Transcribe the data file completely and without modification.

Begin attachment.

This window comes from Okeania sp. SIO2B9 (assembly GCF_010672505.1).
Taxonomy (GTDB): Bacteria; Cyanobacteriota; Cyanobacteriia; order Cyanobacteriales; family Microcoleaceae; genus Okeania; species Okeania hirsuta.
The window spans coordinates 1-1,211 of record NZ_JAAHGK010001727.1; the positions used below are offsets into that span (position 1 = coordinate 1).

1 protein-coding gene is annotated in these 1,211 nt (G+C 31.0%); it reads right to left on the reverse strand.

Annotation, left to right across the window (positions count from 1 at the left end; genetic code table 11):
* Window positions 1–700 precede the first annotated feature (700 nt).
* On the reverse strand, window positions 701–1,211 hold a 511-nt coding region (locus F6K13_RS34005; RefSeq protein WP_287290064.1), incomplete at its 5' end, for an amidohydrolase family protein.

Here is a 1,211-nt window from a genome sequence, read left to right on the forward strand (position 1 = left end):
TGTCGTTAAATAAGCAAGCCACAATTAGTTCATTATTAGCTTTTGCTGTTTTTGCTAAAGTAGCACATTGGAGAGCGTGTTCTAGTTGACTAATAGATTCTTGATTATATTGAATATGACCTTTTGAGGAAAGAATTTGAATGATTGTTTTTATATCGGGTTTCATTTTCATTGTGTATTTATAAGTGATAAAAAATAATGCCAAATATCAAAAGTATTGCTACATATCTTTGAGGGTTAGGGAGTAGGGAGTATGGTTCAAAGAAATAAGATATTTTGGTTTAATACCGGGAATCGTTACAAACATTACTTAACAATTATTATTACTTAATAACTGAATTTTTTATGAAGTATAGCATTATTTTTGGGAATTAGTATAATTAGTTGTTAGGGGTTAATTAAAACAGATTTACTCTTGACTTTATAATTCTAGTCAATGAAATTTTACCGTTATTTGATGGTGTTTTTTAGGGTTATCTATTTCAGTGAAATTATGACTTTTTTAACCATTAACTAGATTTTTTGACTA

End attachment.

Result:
This window comes from Okeania sp. SIO2B9 (assembly GCF_010672505.1).
Taxonomy (GTDB): Bacteria; Cyanobacteriota; Cyanobacteriia; order Cyanobacteriales; family Microcoleaceae; genus Okeania; species Okeania hirsuta.
The window spans coordinates 1-1,211 of record NZ_JAAHGK010001727.1; the positions used below are offsets into that span (position 1 = coordinate 1).

1 protein-coding gene is annotated in these 1,211 nt (G+C 31.0%); it reads right to left on the reverse strand.

Annotation, left to right across the window (positions count from 1 at the left end; genetic code table 11):
* Window positions 1–700 precede the first annotated feature (700 nt).
* On the reverse strand, window positions 701–1,211 hold a 511-nt coding region (locus F6K13_RS34005; RefSeq protein WP_287290064.1), incomplete at its 5' end, for an amidohydrolase family protein.

Here is a 1,211-nt window from a genome sequence, read left to right on the forward strand (position 1 = left end):
TGTCGTTAAATAAGCAAGCCACAATTAGTTCATTATTAGCTTTTGCTGTTTTTGCTAAAGTAGCACATTGGAGAGCGTGTTCTAGTTGACTAATAGATTCTTGATTATATTGAATATGACCTTTTGAGGAAAGAATTTGAATGATTGTTTTTATATCGGGTTTCATTTTCATTGTGTATTTATAAGTGATAAAAAATAATGCCAAATATCAAAAGTATTGCTACATATCTTTGAGGGTTAGGGAGTAGGGAGTATGGTTCAAAGAAATAAGATATTTTGGTTTAATACCGGGAATCGTTACAAACATTACTTAACAATTATTATTACTTAATAACTGAATTTTTTATGAAGTATAGCATTATTTTTGGGAATTAGTATAATTAGTTGTTAGGGGTTAATTAAAACAGATTTACTCTTGACTTTATAATTCTAGTCAATGAAATTTTACCGTTATTTGATGGTGTTTTTTAGGGTTATCTATTTCAGTGAAATTATGACTTTTTTAACCATTAACTAGATTTTTTGACTA